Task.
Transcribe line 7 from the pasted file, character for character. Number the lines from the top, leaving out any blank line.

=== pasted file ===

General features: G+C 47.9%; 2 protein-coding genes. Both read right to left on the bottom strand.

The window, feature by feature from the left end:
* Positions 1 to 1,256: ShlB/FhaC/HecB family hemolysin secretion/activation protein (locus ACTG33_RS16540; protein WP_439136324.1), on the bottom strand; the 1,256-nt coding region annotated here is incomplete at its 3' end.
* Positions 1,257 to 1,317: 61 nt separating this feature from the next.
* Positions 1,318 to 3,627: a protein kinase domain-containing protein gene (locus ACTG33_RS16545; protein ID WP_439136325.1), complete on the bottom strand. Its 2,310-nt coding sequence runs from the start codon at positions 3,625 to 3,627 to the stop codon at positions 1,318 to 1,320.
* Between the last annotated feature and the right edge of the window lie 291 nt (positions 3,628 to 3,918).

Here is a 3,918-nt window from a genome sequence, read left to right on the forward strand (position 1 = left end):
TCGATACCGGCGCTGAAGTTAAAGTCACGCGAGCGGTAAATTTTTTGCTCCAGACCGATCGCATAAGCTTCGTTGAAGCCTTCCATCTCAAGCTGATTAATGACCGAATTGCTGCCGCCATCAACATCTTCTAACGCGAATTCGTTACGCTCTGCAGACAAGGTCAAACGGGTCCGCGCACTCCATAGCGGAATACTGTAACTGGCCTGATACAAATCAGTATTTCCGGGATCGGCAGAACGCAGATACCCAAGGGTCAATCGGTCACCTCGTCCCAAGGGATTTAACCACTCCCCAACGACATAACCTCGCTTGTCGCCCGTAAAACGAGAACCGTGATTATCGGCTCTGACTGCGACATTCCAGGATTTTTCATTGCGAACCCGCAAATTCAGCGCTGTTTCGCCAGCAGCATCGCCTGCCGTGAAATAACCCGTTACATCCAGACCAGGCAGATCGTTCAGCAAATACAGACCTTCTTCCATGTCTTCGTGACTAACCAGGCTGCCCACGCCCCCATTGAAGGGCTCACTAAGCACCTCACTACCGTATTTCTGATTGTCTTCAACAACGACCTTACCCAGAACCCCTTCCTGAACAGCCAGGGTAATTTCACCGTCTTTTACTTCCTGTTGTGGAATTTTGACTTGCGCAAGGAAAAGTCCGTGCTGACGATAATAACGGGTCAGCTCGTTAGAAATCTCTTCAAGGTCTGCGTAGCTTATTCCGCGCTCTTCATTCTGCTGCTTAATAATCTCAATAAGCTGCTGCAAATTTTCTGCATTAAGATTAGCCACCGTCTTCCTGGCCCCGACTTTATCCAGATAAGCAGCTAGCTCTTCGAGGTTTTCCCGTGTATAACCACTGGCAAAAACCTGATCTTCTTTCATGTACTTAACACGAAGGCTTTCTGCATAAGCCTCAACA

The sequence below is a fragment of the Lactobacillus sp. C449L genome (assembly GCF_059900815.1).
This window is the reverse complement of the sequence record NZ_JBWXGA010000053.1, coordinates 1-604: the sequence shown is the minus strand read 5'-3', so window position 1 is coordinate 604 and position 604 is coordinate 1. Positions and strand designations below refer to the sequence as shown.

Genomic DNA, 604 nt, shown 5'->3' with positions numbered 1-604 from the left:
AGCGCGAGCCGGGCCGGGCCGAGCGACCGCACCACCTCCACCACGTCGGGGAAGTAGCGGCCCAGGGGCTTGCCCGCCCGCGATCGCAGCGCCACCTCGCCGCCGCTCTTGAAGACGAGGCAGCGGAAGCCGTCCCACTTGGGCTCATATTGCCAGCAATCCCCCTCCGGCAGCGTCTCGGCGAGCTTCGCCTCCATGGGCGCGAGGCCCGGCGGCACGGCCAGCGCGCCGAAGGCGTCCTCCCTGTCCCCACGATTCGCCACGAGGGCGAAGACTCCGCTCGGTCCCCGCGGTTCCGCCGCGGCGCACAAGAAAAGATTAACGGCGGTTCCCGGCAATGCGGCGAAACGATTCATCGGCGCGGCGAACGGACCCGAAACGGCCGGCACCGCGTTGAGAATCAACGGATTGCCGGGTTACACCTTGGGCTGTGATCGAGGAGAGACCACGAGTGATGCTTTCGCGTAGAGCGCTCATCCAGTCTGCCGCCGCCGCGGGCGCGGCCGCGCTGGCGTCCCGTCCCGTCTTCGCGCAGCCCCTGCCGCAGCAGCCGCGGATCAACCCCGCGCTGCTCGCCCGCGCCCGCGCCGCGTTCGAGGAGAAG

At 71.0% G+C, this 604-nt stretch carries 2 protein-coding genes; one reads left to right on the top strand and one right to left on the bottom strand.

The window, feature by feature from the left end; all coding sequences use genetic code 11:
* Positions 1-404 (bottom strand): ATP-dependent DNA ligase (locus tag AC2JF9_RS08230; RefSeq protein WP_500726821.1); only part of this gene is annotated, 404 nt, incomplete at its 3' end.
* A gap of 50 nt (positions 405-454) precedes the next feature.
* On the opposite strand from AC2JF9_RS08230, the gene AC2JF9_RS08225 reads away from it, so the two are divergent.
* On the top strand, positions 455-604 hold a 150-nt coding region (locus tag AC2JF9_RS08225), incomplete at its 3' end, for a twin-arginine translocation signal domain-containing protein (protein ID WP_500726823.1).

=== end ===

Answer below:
Here is a 3,918-nt window from a genome sequence, read left to right on the forward strand (position 1 = left end):